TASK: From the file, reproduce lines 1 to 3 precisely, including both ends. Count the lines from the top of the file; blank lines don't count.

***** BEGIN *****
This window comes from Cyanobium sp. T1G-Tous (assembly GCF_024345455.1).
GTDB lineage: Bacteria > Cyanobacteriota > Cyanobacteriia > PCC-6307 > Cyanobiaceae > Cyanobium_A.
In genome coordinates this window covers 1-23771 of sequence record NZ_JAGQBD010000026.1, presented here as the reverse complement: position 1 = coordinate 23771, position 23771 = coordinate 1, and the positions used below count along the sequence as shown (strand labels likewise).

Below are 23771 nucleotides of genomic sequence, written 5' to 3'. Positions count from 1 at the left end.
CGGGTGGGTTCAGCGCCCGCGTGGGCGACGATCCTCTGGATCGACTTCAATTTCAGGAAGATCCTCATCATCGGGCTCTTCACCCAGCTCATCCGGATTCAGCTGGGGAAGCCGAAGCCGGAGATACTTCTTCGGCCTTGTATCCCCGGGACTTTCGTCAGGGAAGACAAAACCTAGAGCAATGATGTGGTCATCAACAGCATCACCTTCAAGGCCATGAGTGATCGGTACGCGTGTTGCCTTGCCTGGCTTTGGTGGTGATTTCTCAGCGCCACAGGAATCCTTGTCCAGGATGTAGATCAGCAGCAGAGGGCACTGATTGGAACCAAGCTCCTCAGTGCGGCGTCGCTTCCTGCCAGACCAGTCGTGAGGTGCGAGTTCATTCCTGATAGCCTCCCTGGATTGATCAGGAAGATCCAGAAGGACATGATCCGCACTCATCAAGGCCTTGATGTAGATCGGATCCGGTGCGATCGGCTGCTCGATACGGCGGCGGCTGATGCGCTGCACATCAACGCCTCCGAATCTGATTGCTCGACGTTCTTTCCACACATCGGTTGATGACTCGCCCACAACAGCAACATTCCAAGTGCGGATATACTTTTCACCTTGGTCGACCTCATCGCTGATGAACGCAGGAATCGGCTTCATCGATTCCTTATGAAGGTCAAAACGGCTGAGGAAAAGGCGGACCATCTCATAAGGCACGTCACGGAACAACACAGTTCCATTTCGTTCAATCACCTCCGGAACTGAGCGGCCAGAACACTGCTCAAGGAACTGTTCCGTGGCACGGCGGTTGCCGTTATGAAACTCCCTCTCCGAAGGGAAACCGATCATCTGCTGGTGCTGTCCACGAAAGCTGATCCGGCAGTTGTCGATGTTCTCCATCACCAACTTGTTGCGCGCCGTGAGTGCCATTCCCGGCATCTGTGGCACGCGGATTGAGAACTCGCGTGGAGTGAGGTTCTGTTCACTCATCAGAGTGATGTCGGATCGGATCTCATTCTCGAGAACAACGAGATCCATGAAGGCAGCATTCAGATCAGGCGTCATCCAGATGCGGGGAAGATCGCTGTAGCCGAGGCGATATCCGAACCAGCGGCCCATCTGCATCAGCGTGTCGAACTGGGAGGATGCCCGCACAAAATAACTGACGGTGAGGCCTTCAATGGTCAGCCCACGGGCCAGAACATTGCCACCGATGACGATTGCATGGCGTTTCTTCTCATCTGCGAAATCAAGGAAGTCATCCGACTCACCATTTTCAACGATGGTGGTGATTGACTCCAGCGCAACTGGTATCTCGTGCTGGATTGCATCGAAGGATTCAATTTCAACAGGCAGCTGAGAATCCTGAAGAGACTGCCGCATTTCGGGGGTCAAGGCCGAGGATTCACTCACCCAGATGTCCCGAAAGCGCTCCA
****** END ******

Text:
This window comes from Cyanobium sp. T1G-Tous (assembly GCF_024345455.1).
GTDB lineage: Bacteria > Cyanobacteriota > Cyanobacteriia > PCC-6307 > Cyanobiaceae > Cyanobium_A.
In genome coordinates this window covers 1-23771 of sequence record NZ_JAGQBD010000026.1, presented here as the reverse complement: position 1 = coordinate 23771, position 23771 = coordinate 1, and the positions used below count along the sequence as shown (strand labels likewise).